The Gödel machine's life consists of discrete cycles or time steps . Its total lifetime may or may not be known in advance. In what follows, the value of any time-varying variable at time will be denoted by ; its initial value by .
During each cycle the Gödel machine hardware (which may be emulated as unchangeable software on a traditional computer) executes an elementary operation which affects its variable state (without loss of generality we assume is encoded as a bitstring) and the variable environmental state , where the possibly uncountable set may be unknown or only partially known.
Instead of insisting on a linear relationship between cycles and physical time, we use a hardware-oriented, causal model of time embodied by a hardwired state transition function . For , is the state at a point where the hardware operation of cycle is finished, but the one of has not started yet. may depend on and is simultaneously updated or (probabilistically) computed by the possibly reactive environment, whose computational resources may vastly exceed the ones of the Gödel machine.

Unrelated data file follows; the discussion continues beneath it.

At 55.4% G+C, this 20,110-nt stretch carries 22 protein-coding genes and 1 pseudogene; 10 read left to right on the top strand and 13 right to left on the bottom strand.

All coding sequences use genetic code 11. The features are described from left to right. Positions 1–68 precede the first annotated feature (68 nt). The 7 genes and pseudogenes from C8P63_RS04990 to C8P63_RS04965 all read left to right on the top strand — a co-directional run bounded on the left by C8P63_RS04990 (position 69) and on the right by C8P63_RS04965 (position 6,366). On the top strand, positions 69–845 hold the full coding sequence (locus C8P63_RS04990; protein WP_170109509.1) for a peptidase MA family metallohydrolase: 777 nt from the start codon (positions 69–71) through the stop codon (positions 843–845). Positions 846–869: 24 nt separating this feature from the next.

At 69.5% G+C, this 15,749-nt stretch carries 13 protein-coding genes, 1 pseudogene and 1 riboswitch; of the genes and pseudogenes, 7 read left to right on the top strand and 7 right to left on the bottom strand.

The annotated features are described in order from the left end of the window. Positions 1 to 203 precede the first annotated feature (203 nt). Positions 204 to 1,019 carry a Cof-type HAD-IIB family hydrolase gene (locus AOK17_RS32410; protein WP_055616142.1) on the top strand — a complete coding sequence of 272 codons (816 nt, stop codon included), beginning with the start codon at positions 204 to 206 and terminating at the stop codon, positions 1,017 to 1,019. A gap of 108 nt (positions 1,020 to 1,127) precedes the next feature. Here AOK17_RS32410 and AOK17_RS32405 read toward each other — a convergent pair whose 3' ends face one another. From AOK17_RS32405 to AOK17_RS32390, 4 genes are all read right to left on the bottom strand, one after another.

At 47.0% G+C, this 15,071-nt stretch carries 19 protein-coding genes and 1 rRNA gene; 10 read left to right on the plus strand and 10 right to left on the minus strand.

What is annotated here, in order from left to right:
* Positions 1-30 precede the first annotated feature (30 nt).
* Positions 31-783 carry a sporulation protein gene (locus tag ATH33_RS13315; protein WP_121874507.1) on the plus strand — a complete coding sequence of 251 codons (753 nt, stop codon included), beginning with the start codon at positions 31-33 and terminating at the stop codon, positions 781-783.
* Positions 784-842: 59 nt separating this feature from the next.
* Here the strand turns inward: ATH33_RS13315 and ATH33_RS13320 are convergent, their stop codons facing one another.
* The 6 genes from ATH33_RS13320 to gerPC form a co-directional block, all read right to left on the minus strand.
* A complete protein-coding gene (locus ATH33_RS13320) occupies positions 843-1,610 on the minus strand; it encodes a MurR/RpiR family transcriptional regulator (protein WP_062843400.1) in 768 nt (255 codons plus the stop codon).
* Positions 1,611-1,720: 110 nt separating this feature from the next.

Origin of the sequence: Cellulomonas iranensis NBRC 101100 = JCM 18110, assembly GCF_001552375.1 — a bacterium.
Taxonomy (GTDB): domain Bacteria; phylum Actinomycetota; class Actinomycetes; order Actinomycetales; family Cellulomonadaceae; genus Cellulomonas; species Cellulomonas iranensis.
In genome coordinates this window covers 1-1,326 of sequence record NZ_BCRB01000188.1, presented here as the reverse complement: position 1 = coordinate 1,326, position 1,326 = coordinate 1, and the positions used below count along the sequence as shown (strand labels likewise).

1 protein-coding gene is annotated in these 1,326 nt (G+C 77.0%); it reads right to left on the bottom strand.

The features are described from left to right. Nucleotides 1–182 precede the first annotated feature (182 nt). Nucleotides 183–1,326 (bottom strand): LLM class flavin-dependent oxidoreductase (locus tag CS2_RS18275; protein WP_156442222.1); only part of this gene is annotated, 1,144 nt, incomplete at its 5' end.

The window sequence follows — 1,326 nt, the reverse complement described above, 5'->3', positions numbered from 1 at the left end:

For example, if the hardware is a Turing machine3(TM) , then is a bitstring that encodes the current contents of all tapes of the TM, the positions of its scanning heads, and the current internal state of the TM's finite state automaton, while specifies the TM's look-up table which maps any possible combination of internal state and bits above scanning heads to a new internal state and an action such as: replace some head's current bit by 1/0, increment (right shift) or decrement (left shift) some scanning head, read and copy next input bit to cell above input tape's scanning head, etc. Alternatively, if the hardware is given by the abstract model of a modern microprocessor with limited storage, will encode the current storage contents, register values, instruction pointers etc.
In order to conveniently talk about programs and data, we will often attach names to certain string variables encoded as components or substrings of . Of particular interest are 7 variables called time, x, y, p, proof, switchbit, switchprog, to be explained below. All these variables except for the hardware-written time and x are in principle writable by programs stored within , although at least the initial software or policy will be set up such that initially can modify only certain limited parts of , as long as it cannot prove the usefulness of modifying other parts as well.
In the remaining time will execute a proof-searching subroutine that systematically tests proof-generating programs called proof techniques written in a universal programming language implemented as part of the initial software running on the Gödel machine's hardware. A special role is played by three global variables (initially) writable only by proof techniques: